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The Baader-Meinhof Complex Paperback – 6 Nov 2008


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Product details

  • Paperback: 480 pages
  • Publisher: Bodley Head (6 Nov 2008)
  • Language: English
  • ISBN-10: 1847920454
  • ISBN-13: 978-1847920454
  • Product Dimensions: 15.3 x 3.5 x 23.4 cm
  • Average Customer Review: 4.1 out of 5 stars  See all reviews (18 customer reviews)
  • Amazon Bestsellers Rank: 37,521 in Books (See Top 100 in Books)

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Product Description

Review

"Tautly written, gripping and suspenseful" (Guardian)

"Filled with fascinating information and piquant details" (Literary Review)

"Stefan Aust is well placed to write the history of the most notorious of several terrorist groups" (Michael Burleigh Sunday Telegraph)

"Stephen Aust's meticulously researched chronicle of German left-wing terrorism" (Philip Oltermann Guardian)

"Meticulous history of the most famous German terrorist group" (Dominic Sandbrook Daily Telegraph)

Review

`Stephen Aust's meticulously researched chronicle of German left-wing terrorism.'

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Customer Reviews

4.1 out of 5 stars

Most Helpful Customer Reviews

22 of 23 people found the following review helpful By Dr Burgess on 28 Dec 2008
Format: Paperback
I agree with much of the sentiments in the above review - it is by far the best and most balanced book on the subject in English, avoiding the mythologization of RAF's futile and delusionary 'armed struggle' characteristic of some later English language works while giving some clue into motivations and characters of Baader et al. Paradoxically, this refusal to demonize the RAF tends to underline their brutality and moral culpability, at least in my view, although the book is not didactic and leaves plenty of scope for readers to reach their own conclusions.

The book's only really weakness apart from some, in places, clunky translation from the German is its fragmented structure and highly journalistic style - it reads as series of vignettes or a compendium of high class news magazine articles. This makes for a fast and compelling read with some distinctly filmic qualities - it's easy to see why the book has been turned into a movie - but left me wanting to know more about the social and political background that spawned the RAF and also the psychology, background and personalities of those individuals who became active terrorists (Clearly, many, indeed most, German radicals of 1960s and 1970s chose other paths). Given that the context of the RAF is so historically distant, especially for English language readers, this would help avoid the tendency (evident in the film of the book) to reduce the "German Autumn" to a sort of Maoist Bonnie and Clyde.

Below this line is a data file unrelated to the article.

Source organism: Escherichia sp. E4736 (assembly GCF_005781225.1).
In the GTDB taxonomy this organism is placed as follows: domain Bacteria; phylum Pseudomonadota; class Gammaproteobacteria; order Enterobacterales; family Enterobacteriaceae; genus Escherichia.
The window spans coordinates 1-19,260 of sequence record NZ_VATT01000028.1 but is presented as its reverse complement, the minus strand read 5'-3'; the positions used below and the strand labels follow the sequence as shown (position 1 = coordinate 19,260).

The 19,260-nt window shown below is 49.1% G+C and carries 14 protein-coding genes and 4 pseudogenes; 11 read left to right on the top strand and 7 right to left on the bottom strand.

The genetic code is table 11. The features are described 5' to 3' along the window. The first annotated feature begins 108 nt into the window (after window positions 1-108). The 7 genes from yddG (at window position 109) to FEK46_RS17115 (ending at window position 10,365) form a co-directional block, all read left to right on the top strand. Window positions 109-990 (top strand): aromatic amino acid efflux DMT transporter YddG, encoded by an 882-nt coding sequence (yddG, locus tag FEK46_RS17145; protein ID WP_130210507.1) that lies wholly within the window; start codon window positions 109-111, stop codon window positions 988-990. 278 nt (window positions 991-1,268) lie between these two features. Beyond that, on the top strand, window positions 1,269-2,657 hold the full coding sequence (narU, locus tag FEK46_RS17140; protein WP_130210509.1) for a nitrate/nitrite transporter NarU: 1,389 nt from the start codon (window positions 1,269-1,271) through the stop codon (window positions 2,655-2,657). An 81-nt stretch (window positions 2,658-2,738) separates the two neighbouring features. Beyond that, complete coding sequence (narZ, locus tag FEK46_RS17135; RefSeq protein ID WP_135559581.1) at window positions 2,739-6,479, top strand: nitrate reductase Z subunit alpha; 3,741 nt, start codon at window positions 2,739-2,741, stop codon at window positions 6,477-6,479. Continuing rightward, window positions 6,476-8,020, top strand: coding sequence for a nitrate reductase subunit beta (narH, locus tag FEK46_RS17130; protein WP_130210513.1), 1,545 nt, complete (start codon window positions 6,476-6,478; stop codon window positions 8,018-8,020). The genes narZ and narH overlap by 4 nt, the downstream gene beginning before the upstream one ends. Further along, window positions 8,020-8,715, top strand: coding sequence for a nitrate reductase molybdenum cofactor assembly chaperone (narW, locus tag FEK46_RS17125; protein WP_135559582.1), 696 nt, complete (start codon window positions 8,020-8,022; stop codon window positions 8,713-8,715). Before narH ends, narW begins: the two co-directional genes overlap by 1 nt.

An additional point not picked up by Aust (or the excellent above review) is that British SAS troops participated alongside German police special forces in the operation to free hostages in Mogadishu. The recently published Special Forces Heroes has the whole story.
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34 of 37 people found the following review helpful By Franz Bieberkopf on 24 Dec 2008
Format: Paperback Verified Purchase
I first read this in the 1980s, and it was then out of print for ages,being republished now as the film "The Baader-Meinhof Complex" (based on this)was released earlier this year.
This isn't the 1980s book,it has been substantially revised and updated,with some of the new material emerging from the Stasi archives after unification in 1989.Stefan Aust worked together with Ulrike Meinhof before she went undergraound in 1970, and so is one of the few outsiders to know one of the founders of the RAF(Red Army Faction) personally.He pulls few punches,noting that the armed struggle("the struggle of 6 against 60 million" as Heinrich Boll quite correctly pointed out)was a disaster for the left in Germany and more generally across Europe.It served only to strengthen police and security services,alienate ordinary citizens from leftist activists,and led to the untimely deaths of people who shouldn't have died, and didn't deserve to die.